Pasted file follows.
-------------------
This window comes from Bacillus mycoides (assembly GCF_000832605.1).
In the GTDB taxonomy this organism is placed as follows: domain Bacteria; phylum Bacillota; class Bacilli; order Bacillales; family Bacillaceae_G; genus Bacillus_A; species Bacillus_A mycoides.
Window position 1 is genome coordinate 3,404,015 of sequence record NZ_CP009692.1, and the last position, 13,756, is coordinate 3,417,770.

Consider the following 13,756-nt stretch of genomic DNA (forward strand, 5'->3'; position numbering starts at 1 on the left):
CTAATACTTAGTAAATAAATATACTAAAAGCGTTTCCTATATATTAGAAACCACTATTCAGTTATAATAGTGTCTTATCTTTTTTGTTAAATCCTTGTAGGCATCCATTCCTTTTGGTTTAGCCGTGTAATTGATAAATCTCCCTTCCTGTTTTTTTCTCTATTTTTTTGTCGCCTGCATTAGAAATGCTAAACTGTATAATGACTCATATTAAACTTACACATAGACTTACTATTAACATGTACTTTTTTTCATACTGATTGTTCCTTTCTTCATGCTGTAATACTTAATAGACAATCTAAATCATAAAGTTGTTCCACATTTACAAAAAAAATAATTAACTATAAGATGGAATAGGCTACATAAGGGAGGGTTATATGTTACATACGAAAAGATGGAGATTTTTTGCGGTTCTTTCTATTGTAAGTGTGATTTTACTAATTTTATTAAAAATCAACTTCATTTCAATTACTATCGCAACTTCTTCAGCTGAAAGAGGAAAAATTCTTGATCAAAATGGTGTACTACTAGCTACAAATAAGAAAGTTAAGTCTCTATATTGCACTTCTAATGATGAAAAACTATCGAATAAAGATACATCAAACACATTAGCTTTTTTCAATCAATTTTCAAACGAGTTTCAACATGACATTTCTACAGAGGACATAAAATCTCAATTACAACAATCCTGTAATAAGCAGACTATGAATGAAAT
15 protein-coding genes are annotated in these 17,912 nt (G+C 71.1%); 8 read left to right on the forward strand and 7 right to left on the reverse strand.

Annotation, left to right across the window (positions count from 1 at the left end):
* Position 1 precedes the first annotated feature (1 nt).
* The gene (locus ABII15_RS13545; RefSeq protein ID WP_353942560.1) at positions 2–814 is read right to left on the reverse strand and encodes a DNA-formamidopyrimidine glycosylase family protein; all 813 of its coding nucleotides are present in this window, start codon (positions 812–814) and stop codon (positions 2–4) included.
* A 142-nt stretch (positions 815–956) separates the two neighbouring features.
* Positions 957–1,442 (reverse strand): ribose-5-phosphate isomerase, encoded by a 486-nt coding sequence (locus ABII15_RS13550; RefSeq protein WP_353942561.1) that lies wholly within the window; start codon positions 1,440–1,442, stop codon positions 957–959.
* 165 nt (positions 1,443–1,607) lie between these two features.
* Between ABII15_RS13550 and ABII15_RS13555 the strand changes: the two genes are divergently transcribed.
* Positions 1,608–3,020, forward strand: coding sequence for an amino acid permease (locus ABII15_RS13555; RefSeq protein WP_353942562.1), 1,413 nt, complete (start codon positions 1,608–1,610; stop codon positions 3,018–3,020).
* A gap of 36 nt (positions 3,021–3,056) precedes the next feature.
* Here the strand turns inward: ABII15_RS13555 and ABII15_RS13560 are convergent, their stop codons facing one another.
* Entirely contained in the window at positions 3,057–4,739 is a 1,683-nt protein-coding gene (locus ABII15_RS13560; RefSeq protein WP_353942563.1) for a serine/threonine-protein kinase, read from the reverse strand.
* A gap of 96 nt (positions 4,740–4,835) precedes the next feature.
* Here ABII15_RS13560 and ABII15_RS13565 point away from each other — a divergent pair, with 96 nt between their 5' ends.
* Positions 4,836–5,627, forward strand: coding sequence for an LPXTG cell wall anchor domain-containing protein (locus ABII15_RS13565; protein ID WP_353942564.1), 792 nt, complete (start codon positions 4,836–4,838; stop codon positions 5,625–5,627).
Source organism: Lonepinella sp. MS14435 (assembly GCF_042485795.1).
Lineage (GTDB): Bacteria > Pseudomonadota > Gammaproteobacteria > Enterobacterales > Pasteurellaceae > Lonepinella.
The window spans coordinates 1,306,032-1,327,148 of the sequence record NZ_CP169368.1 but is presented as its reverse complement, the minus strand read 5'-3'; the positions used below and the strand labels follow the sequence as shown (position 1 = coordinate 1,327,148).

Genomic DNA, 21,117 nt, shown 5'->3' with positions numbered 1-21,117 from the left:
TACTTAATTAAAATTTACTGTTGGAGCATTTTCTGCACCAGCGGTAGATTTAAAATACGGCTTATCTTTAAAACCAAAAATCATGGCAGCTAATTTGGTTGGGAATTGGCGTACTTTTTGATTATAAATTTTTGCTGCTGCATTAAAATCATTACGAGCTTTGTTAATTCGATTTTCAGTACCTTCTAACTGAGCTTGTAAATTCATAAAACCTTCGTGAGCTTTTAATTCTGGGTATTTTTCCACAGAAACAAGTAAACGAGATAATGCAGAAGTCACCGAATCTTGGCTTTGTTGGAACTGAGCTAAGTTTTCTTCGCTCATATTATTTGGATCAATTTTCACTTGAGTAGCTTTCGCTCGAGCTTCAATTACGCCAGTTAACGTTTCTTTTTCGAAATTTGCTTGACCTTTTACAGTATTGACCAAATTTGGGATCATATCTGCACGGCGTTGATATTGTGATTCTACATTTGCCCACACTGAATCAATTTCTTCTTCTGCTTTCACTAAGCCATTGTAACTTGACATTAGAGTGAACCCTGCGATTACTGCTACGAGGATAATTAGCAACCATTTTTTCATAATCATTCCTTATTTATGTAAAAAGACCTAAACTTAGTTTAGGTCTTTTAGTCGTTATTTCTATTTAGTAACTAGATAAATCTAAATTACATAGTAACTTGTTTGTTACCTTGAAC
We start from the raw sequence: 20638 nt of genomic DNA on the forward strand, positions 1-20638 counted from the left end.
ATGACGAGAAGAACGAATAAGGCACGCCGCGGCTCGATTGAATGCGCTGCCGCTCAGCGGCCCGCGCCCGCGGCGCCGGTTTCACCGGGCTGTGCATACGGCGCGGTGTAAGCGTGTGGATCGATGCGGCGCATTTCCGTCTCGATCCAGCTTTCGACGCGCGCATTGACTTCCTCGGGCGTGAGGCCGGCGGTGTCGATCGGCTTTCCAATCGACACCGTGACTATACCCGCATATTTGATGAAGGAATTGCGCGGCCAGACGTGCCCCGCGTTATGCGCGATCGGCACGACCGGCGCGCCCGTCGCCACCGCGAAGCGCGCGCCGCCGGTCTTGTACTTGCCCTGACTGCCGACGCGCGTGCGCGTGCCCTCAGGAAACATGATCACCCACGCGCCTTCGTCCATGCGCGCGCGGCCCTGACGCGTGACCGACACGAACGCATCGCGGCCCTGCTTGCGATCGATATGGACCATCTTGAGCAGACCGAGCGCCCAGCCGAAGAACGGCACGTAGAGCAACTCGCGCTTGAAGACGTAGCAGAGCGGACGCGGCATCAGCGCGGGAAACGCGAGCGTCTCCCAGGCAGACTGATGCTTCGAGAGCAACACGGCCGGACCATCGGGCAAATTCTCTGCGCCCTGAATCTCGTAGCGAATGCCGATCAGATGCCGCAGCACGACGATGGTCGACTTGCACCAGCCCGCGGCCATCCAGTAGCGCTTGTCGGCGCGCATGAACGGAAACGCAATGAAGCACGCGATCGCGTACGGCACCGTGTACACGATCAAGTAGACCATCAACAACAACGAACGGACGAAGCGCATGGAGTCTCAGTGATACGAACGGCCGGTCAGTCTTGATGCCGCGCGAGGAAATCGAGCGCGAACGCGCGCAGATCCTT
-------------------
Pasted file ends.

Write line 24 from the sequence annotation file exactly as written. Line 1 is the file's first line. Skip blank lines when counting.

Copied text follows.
Genomic DNA, 21,117 nt, shown 5'->3' with positions numbered 1-21,117 from the left: